People were anxious; living under the rules of a foreign government with corruption rife. A nervous nation with a rebellious population unsure of what the future may hold. Uncertain people. Uncertain times. Looking for a way out – looking for hope.
This could be many points in history. There are elements that ring true today. But it was the world that greeted Jesus on the day he came into the world. The prettified Christmas card version of the Christmas story hides the harsh reality. Jesus was born into poverty in bleak
surroundings in dangerous times.
This is the aspect which makes the story massively compelling.
The events surrounding Jesus’ birth would not seem massively out of place in the Game of Thrones. A despotic king ordering the slaughter of
hundreds of innocent children.
Magi travelling miles to be caught up in the political intrigue of the royal court. Mary and Joseph smuggling the new born away on a dangerous flight to Egypt. You almost couldn’t make it up.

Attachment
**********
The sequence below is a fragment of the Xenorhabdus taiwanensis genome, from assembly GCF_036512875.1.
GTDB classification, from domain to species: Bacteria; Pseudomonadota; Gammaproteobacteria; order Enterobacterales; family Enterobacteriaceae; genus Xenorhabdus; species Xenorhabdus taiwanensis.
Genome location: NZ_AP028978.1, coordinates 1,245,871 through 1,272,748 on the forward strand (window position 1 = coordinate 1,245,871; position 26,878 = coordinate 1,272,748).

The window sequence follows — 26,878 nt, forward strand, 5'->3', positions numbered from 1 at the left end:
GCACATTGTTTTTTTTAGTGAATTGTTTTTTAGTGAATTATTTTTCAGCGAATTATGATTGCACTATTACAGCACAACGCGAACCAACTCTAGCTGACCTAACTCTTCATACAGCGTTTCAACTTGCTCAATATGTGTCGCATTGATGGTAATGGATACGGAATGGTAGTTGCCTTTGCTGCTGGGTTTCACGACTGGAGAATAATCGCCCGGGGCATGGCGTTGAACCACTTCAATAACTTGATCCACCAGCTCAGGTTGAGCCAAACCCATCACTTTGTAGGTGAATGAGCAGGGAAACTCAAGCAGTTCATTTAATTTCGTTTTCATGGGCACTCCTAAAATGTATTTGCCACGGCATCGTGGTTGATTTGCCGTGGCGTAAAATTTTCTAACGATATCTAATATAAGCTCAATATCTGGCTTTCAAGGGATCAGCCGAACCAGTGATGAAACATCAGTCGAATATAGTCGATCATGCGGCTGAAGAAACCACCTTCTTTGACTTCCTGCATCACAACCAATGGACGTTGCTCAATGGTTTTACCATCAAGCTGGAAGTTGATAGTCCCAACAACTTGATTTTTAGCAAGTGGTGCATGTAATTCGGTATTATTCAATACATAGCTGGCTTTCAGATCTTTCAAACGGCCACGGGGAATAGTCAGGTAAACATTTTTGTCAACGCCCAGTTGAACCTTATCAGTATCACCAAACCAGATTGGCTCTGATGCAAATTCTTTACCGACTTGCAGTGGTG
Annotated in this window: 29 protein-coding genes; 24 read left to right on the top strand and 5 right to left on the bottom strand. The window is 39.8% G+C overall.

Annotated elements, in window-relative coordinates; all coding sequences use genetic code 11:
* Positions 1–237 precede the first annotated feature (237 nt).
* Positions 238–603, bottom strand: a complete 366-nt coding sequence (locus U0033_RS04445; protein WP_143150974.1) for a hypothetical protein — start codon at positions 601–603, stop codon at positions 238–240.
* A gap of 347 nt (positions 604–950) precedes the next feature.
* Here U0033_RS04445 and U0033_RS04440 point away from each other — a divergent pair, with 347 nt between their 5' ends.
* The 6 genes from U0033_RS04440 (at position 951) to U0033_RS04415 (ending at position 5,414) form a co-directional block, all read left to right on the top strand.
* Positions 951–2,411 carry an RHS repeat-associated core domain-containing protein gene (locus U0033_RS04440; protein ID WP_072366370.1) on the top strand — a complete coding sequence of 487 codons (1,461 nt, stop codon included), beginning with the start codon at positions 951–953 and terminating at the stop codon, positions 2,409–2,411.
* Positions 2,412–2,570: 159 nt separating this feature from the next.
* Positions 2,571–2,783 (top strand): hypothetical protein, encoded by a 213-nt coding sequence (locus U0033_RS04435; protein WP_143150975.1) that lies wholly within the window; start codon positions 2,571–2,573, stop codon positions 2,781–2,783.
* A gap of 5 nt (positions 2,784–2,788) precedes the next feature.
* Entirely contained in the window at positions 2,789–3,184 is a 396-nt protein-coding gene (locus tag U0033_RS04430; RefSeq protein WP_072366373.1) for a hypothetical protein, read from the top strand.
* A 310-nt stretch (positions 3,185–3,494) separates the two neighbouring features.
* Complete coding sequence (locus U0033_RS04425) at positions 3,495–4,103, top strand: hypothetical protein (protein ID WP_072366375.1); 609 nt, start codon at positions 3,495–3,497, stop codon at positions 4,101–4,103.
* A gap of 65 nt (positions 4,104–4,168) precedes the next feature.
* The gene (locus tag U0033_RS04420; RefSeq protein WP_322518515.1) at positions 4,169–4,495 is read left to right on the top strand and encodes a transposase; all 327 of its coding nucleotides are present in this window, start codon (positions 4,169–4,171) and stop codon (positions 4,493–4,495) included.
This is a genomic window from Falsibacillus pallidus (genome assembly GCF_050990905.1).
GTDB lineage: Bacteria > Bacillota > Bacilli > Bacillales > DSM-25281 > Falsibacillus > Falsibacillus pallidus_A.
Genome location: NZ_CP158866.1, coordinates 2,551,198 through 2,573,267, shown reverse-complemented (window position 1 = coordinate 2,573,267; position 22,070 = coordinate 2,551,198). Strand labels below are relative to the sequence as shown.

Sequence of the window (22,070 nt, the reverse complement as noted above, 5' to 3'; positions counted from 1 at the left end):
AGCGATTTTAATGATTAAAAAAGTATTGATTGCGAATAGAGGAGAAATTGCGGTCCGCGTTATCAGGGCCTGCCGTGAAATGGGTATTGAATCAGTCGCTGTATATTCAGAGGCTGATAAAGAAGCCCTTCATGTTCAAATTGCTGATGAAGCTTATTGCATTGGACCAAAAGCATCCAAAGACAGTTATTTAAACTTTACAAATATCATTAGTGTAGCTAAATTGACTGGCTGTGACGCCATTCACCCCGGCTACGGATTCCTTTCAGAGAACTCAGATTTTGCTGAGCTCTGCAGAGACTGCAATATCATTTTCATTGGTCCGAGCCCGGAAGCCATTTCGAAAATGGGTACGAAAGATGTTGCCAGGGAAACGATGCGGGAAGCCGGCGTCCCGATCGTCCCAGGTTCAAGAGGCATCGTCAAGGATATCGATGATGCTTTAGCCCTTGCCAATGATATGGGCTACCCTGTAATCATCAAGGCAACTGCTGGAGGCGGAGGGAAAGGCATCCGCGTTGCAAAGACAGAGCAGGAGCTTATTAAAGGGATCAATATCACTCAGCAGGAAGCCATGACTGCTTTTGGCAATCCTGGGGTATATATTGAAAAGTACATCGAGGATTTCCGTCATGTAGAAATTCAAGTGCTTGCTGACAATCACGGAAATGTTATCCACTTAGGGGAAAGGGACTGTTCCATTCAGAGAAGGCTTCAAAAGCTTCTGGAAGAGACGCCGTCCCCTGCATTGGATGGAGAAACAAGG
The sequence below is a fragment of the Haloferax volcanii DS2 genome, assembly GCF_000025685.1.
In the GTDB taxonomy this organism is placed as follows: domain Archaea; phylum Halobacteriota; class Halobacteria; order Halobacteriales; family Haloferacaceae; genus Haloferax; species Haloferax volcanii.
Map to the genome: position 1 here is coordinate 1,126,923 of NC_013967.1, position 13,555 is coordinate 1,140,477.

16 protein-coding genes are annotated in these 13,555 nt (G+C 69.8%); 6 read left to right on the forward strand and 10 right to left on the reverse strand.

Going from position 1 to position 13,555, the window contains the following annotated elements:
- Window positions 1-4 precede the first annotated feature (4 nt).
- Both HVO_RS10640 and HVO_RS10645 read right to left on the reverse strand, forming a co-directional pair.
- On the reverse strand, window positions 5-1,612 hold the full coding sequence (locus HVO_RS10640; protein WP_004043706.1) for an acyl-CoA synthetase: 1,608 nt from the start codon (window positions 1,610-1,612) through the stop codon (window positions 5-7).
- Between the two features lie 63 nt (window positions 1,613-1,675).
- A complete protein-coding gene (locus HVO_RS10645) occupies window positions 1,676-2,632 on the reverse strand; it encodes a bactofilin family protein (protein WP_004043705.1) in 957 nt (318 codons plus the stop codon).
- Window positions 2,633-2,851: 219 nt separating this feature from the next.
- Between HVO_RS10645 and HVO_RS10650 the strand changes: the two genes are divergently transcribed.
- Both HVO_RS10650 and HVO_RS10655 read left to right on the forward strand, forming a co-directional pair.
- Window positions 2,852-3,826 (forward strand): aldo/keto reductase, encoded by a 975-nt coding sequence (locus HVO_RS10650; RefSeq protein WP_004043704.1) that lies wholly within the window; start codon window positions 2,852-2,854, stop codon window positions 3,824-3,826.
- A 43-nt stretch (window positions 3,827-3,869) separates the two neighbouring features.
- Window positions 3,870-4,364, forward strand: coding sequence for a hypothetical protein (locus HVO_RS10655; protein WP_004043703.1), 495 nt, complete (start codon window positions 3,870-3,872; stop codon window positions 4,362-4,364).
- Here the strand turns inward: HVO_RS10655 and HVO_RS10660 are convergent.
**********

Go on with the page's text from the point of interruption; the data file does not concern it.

It needed to be this way! For the story of Jesus to make any sense to us today and indeed at any time, his birth and life had to be
a realistic tale of human experience and struggle – not a fairy tale. A story we can relate to and find our place within it; a story to speak to our generation as it spoke to the generations before us and will continue to speak to the world long after we are gone.
Because at Christmas hope is delivered into uncertainty. And that’s what people are looking for.
Hope! Hope for meaning, for a better, kinder and more compassionate world, a world where there is no more war, and hope for the what next – is death the light going out, or is there more?
From the very beginning, God promised Jesus would come and herald in a whole new world. This is why the angels accompanied his birth – Jesus IS the ‘glory of God’. When Mary kisses the cheek of her baby son, she’s kissing the face of God. The child will grow and teach us how
to be fully human, fully who we are. He will teach us how our slate can be wiped clean, how to start again and how we can lay down the things that weigh us down. He will show us what it is to have freedom, peace and joy in our hearts. This is his gift to each of us at Christmas, when
we simply say, ‘Jesus, I need you! Jesus I want you! Please make your home in my heart’.
In the silent place of our heart, Jesus will give us assurances and the hope that we long for. This Christmas, as you receive his gift of immeasurable love, be thankful!
Bishop Beverley Mason
Bishop of Warrington